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Thread: Advice Needed

  1. #11
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    Oct 2009
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    Rural NSW
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    Just so you know. I would rather ne staked out in the desert, naked, covered in honey over an ants nest with crows picking my eyes out while still concious than having a puppy, a 1 and 3.5 yr old together full time.

    Puppy will nip, jump, kids will scream, it will steal and shred any toys etc near them.

    Of course it is all doable with constant supervision and survival tactics.

    Mind you, being an old fart in my 50s may be tainting my outlook, lol.

    Any posts made under the name of Di_dee1 one can be used by anyone as I do not give a rats.

  2. #12
    Join Date
    Jun 2011
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    Brisbane
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    I know it's your opinion but we've thought about this alot and it's the right decision for us. I'm home full time so pup (and kids lol) will be constantly supervised and pup is going straight to training
    I know it's a big responsibility though

  3. #13
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    Oct 2009
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    You have far more of a head start than I did 30 years ago. I was totally uneducated re the dog's needs and stuffed it up big time. These days it is so great having forums and being able to look up stuff on the net.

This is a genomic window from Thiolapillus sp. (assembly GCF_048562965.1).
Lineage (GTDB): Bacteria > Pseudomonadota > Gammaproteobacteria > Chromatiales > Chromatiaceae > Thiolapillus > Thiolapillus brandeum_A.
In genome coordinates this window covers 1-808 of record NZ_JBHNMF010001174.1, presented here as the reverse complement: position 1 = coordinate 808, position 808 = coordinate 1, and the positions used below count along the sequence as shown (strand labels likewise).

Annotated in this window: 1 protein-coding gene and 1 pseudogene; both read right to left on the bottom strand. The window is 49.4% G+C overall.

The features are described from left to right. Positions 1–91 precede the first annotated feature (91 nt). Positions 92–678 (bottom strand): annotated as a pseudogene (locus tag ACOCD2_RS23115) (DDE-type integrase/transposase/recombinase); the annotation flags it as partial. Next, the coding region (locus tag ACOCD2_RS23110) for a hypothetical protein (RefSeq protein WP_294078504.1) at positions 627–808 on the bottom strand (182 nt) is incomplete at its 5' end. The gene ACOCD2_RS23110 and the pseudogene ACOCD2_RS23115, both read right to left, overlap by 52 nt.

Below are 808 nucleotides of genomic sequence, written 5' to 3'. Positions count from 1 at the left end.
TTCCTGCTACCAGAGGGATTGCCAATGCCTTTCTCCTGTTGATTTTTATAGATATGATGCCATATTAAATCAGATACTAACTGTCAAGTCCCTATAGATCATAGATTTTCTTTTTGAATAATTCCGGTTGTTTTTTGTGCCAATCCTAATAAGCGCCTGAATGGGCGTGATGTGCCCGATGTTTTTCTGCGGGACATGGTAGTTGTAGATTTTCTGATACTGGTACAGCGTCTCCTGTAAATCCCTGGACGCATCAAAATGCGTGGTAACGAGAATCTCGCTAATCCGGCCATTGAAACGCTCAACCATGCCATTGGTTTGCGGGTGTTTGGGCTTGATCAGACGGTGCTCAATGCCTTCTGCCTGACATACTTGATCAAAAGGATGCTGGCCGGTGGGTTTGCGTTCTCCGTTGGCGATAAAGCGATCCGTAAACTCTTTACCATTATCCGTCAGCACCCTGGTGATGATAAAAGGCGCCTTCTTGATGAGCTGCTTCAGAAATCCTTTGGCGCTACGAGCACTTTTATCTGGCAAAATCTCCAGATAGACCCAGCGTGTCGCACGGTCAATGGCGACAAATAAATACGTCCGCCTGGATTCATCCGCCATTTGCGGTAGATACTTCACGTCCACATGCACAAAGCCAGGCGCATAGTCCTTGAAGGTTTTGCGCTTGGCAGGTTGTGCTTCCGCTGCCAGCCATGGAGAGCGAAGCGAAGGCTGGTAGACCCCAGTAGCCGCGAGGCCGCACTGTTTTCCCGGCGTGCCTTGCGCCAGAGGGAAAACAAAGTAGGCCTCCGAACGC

I will be here to offer any suggestions that may help though others are better at it than me.

    Going through chemo and house training 2 pups was enough lol.
    We can all do stuff if we put our minds to it.

    Any posts made under the name of Di_dee1 one can be used by anyone as I do not give a rats.

  4. #14
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    Jun 2011
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    Brisbane
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    Thanks so much I love that I can ask for help here and (hopefully) not get judged on my decisions.
    It's been 7yrs since I trained a puppy! Maybe I can toilet train my 3.5yr old and the pup at the same time haha

  5. #15
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    Oct 2009
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    The kid will do well on a potty chair in front of the tv and big praise.

    Any posts made under the name of Di_dee1 one can be used by anyone as I do not give a rats.

  6. #16
    Join Date
    Nov 2010
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    Brisbane
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    I only have the one child but I loved having puppies while she was a littly.

    I just love watching them grow side by side

  7. #17
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    Jun 2011
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    Brisbane
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    My eldest is dog mad. Actually he loves all animals but has been wanting a puppy since he could say it. He is sooo excited!

  8. #18
    Join Date
    Jan 2011
    Location
    Sydney, NSW
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    I would strongly recommend that you get a crate for your pup. I am a recent convert to crates and my current lab youngster is the first of my Lab pups that I got a crate for and it has been a godsend. My reasons for getting the crate were:

    • I have a very open plan house
    • I had two older dogs when I got pup - my previous pups were only dogs